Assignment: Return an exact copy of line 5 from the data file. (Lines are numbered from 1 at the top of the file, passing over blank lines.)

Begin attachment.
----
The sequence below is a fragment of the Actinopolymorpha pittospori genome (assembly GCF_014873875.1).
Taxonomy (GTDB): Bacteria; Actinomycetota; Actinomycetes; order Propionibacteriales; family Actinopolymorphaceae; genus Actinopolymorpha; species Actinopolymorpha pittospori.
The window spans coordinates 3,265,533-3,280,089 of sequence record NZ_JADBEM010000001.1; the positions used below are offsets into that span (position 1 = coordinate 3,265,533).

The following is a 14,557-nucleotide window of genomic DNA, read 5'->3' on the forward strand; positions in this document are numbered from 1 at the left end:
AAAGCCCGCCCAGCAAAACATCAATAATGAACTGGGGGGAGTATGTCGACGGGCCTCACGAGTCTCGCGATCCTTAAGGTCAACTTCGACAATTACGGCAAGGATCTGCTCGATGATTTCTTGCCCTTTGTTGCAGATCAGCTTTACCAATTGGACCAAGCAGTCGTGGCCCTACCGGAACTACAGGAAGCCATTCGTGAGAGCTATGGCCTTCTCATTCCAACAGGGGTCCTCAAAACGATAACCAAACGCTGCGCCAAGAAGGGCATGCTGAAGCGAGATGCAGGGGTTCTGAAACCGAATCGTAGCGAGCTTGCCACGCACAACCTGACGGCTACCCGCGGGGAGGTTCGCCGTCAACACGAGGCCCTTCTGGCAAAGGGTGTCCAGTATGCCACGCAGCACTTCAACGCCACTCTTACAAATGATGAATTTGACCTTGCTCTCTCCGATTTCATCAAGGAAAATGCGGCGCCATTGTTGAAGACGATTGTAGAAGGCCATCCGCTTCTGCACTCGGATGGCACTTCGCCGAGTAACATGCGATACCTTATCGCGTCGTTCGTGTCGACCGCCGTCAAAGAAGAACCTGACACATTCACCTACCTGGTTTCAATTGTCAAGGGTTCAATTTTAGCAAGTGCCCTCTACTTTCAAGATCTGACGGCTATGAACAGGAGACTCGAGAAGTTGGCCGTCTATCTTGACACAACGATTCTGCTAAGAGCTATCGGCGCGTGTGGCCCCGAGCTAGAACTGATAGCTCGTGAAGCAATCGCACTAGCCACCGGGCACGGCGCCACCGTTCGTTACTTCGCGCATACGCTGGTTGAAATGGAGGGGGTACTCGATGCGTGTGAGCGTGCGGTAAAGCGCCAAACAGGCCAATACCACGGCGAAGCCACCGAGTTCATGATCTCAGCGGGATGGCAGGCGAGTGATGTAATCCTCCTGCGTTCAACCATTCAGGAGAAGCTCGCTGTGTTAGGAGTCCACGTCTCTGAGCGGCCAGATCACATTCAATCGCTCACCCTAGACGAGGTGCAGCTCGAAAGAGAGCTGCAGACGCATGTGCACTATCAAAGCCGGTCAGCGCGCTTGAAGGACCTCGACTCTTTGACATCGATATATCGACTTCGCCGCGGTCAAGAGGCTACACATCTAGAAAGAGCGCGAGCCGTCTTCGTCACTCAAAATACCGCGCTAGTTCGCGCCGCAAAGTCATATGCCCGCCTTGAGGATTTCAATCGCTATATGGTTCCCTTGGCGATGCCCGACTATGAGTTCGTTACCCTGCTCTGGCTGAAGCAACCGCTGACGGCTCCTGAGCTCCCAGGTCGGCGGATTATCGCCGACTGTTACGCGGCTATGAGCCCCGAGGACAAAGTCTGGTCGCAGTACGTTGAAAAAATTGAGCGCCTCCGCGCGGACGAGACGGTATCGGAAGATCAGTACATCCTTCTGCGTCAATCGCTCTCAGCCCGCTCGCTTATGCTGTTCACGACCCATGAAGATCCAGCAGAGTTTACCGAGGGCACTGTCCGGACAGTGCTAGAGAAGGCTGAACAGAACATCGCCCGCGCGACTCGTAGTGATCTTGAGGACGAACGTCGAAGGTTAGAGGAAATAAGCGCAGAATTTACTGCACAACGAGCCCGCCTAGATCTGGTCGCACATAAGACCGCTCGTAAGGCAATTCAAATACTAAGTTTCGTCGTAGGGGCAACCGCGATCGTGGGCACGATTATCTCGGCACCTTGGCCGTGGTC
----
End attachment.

AAAGCCCGCCCAGCAAAACATCAATAATGAACTGGGGGGAGTATGTCGACGGGCCTCACGAGTCTCGCGATCCTTAAGGTCAACTTCGACAATTACGGCAAGGATCTGCTCGATGATTTCTTGCCCTTTGTTGCAGATCAGCTTTACCAATTGGACCAAGCAGTCGTGGCCCTACCGGAACTACAGGAAGCCATTCGTGAGAGCTATGGCCTTCTCATTCCAACAGGGGTCCTCAAAACGATAACCAAACGCTGCGCCAAGAAGGGCATGCTGAAGCGAGATGCAGGGGTTCTGAAACCGAATCGTAGCGAGCTTGCCACGCACAACCTGACGGCTACCCGCGGGGAGGTTCGCCGTCAACACGAGGCCCTTCTGGCAAAGGGTGTCCAGTATGCCACGCAGCACTTCAACGCCACTCTTACAAATGATGAATTTGACCTTGCTCTCTCCGATTTCATCAAGGAAAATGCGGCGCCATTGTTGAAGACGATTGTAGAAGGCCATCCGCTTCTGCACTCGGATGGCACTTCGCCGAGTAACATGCGATACCTTATCGCGTCGTTCGTGTCGACCGCCGTCAAAGAAGAACCTGACACATTCACCTACCTGGTTTCAATTGTCAAGGGTTCAATTTTAGCAAGTGCCCTCTACTTTCAAGATCTGACGGCTATGAACAGGAGACTCGAGAAGTTGGCCGTCTATCTTGACACAACGATTCTGCTAAGAGCTATCGGCGCGTGTGGCCCCGAGCTAGAACTGATAGCTCGTGAAGCAATCGCACTAGCCACCGGGCACGGCGCCACCGTTCGTTACTTCGCGCATACGCTGGTTGAAATGGAGGGGGTACTCGATGCGTGTGAGCGTGCGGTAAAGCGCCAAACAGGCCAATACCACGGCGAAGCCACCGAGTTCATGATCTCAGCGGGATGGCAGGCGAGTGATGTAATCCTCCTGCGTTCAACCATTCAGGAGAAGCTCGCTGTGTTAGGAGTCCACGTCTCTGAGCGGCCAGATCACATTCAATCGCTCACCCTAGACGAGGTGCAGCTCGAAAGAGAGCTGCAGACGCATGTGCACTATCAAAGCCGGTCAGCGCGCTTGAAGGACCTCGACTCTTTGACATCGATATATCGACTTCGCCGCGGTCAAGAGGCTACACATCTAGAAAGAGCGCGAGCCGTCTTCGTCACTCAAAATACCGCGCTAGTTCGCGCCGCAAAGTCATATGCCCGCCTTGAGGATTTCAATCGCTATATGGTTCCCTTGGCGATGCCCGACTATGAGTTCGTTACCCTGCTCTGGCTGAAGCAACCGCTGACGGCTCCTGAGCTCCCAGGTCGGCGGATTATCGCCGACTGTTACGCGGCTATGAGCCCCGAGGACAAAGTCTGGTCGCAGTACGTTGAAAAAATTGAGCGCCTCCGCGCGGACGAGACGGTATCGGAAGATCAGTACATCCTTCTGCGTCAATCGCTCTCAGCCCGCTCGCTTATGCTGTTCACGACCCATGAAGATCCAGCAGAGTTTACCGAGGGCACTGTCCGGACAGTGCTAGAGAAGGCTGAACAGAACATCGCCCGCGCGACTCGTAGTGATCTTGAGGACGAACGTCGAAGGTTAGAGGAAATAAGCGCAGAATTTACTGCACAACGAGCCCGCCTAGATCTGGTCGCACATAAGACCGCTCGTAAGGCAATTCAAATACTAAGTTTCGTCGTAGGGGCAACCGCGATCGTGGGCACGATTATCTCGGCACCTTGGCCGTGGTC